The Danish Girl
The Danish Girl lacks an immediacy and vibrancy, as well as a genuine sense of emotional connection.
As Hollywood works its way through retreads of TV series from the 1960s and '70s, I find I can approach each project with a certain purity, since I never saw any of the original shows. Never saw a single "Starsky and Hutch." Not one episode of "I Spy." No "Mod Squad." No "Charlie's Angels." What was I doing instead, apart from seeing thousands of movies? Avoiding episodic television like a communicable disease and improving myself with the great literature of the ages. Plus partying.
So here is "Starsky & Hutch," adding the ampersand for a generation too impatient for "and." It's a surprisingly funny movie, the best of the 1970s recycling jobs, with one laugh ("Are you OK, little pony?") almost as funny as the moment in "Dumb and Dumber" when the kid figured out his parakeet's head was Scotch-taped on.
Ben Stiller and Owen Wilson star, in their sixth movie together. They use the same comic contrasts that worked for Hope and Crosby and Martin and Lewis: One is hyper and the other is sleepy-eyed and cool. In a genial spoof of the cop buddy genre, they're both misfits on the Bay City police force. Starsky (Stiller) is the kind of cop who would ask another cop if he had a license for his firearm. Hutch (Wilson) has done nothing useful at all for months, aside from enriching himself illegally by stealing from dead bodies. Their captain (Fred Williamson) thinks they deserve each other and makes them partners in a scene where Hutch immediately insults Starsky's perm.
The bad guy is Reese Feldman (Vince Vaughn), coils of cigarette smoke constantly rising in front of his face. He's a big-time cocaine dealer who has invented, or discovered, a form of cocaine that has no taste or smell and can fool police dogs. He's also a vicious boss who kills an underling in the opening scene and pushes him off his yacht. Discovery of the floater gives Starsky and Hutch their first big case, although they almost blow it, since Hutch's first suggestion is to push it back out to sea and hope it floats to the next precinct.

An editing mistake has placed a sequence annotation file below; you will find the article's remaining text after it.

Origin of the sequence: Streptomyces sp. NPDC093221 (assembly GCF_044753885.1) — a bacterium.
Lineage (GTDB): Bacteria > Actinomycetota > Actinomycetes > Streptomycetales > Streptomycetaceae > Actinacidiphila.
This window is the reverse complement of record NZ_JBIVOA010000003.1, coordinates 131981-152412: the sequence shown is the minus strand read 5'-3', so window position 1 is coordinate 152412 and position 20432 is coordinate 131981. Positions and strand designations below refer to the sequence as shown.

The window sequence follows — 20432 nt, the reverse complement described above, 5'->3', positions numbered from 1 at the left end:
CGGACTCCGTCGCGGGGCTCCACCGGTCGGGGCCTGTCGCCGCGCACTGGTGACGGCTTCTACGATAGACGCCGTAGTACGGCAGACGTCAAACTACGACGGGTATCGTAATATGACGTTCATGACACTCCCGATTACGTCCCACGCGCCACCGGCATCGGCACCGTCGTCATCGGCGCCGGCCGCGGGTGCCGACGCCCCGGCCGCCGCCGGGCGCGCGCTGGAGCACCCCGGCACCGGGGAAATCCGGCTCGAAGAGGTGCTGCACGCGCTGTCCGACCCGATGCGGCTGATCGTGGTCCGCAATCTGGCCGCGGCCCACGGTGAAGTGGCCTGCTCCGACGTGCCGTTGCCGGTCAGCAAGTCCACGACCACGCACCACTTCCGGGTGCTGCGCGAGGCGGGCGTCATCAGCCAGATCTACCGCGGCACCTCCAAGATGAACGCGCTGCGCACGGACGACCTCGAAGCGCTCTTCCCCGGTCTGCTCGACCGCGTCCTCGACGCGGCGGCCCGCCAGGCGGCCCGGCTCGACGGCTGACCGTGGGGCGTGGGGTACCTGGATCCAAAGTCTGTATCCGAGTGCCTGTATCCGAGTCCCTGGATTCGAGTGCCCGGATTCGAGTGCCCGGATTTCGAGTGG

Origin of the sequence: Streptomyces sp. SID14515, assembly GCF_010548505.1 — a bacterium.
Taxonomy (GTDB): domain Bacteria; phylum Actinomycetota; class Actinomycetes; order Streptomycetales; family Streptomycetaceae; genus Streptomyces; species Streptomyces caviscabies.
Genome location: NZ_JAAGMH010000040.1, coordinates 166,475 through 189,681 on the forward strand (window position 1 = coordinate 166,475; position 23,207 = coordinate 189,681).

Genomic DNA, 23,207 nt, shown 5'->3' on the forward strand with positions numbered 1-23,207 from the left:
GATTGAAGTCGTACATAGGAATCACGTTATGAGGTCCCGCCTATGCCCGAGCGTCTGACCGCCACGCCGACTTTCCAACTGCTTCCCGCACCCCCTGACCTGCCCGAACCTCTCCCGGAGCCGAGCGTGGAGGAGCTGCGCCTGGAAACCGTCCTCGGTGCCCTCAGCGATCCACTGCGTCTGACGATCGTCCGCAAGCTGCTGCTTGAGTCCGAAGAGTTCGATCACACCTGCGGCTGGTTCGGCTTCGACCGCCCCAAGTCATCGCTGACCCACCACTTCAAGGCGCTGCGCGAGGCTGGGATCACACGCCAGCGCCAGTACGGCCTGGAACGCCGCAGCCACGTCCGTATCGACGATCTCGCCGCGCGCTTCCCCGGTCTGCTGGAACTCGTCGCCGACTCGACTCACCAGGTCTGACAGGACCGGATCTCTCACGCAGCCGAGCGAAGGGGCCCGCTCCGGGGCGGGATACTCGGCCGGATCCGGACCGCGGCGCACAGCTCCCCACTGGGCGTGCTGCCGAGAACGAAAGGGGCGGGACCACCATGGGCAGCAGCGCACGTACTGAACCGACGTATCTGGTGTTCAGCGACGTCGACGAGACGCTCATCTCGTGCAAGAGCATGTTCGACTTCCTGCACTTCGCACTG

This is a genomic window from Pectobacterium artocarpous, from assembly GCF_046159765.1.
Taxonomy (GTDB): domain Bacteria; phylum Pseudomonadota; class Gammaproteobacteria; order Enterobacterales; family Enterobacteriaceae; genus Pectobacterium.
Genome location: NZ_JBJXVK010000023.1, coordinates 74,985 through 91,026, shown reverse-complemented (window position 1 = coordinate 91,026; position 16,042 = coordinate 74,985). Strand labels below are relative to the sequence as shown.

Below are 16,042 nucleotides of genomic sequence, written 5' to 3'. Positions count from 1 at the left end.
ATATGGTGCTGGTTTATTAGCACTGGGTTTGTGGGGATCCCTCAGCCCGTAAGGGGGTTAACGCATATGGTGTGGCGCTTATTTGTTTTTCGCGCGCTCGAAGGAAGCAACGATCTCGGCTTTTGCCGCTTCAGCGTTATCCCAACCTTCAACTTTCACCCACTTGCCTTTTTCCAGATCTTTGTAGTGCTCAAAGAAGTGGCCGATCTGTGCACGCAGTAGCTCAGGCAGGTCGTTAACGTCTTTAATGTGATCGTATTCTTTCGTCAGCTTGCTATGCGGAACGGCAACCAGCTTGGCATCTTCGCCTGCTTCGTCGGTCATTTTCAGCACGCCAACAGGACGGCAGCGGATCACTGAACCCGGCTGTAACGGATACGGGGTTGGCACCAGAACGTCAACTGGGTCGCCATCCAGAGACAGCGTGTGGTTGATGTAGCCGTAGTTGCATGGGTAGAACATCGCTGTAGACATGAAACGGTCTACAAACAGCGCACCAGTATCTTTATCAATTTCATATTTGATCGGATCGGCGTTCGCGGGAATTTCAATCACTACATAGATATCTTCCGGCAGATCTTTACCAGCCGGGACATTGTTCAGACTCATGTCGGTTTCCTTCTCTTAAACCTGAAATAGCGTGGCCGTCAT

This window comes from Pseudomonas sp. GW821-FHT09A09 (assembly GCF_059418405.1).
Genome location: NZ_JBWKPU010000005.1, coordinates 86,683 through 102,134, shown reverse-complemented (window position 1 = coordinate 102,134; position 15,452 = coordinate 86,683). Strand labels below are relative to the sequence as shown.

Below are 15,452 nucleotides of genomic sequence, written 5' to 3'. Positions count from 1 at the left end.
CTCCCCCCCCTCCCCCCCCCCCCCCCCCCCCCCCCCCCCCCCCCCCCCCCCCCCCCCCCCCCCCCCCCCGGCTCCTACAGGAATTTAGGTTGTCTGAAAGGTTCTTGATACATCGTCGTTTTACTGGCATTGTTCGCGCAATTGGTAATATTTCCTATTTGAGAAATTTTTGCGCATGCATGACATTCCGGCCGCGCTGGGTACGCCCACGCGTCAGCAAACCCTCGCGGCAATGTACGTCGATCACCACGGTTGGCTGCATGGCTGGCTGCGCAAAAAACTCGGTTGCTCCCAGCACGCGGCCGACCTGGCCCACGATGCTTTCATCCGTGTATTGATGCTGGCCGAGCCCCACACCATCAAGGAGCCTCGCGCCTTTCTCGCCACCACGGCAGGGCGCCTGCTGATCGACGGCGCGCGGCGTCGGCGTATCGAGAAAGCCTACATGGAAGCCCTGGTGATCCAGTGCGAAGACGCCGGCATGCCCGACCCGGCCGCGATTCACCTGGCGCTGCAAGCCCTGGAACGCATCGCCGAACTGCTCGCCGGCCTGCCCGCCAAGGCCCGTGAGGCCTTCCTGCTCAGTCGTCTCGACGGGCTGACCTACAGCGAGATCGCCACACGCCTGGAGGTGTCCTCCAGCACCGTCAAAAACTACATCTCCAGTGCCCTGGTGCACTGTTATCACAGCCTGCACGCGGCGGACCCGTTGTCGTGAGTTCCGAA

Although the plot survives sporadically, the movie is mostly about the rapport between Stiller and Wilson, who carry on a running disagreement about style while agreeing on most other issues, such as the importance of partying with sexy cheerleaders as part of their investigation. Carmen Electra and Amy Smart are the cheerleaders improbably attracted to the guys, and there's a very funny scene where Wilson croons a minor hit by David Soul (the original Hutch) from the 1970s, while a psychedelically fueled cartoon bird chirps on his shoulder.
The movie doesn't make the mistake of relying entirely on its stars. Apart from Vaughn and the cheerleaders, the supporting cast benefits mightily from Juliette Lewis as Vaughn's mistress and Snoop Dogg as Huggy Bear, a combo pimp/superfly/police informer whose outfits are like retro cubed. Will Ferrell turns up in a weird cameo as a jailhouse source whose sexual curiosity falls far outside anything either Starsky or Hutch had ever imagined ("Arch your back and look back at me over your shoulder, like a dragon").
Another character is Starsky's beloved bright-red supercharged Ford Gran Torino, which he drives like a madman while obsessing about the smallest scratch. The closing stunt involves something we've been waiting to happen in car stunt scenes for a very long time.
The film's director is Todd Phillips of "Road Trip" and "Old School." I was not a big fan of either movie, but they both contained real laughs, and now in "Starsky & Hutch," he reaches critical mass. Will the movie inspire me to watch reruns of the original series? No. I want to quit while I'm ahead.
Matt Zoller Seitz reviews and reflects upon Jesse Eisenberg's New Yorker piece about film critics.
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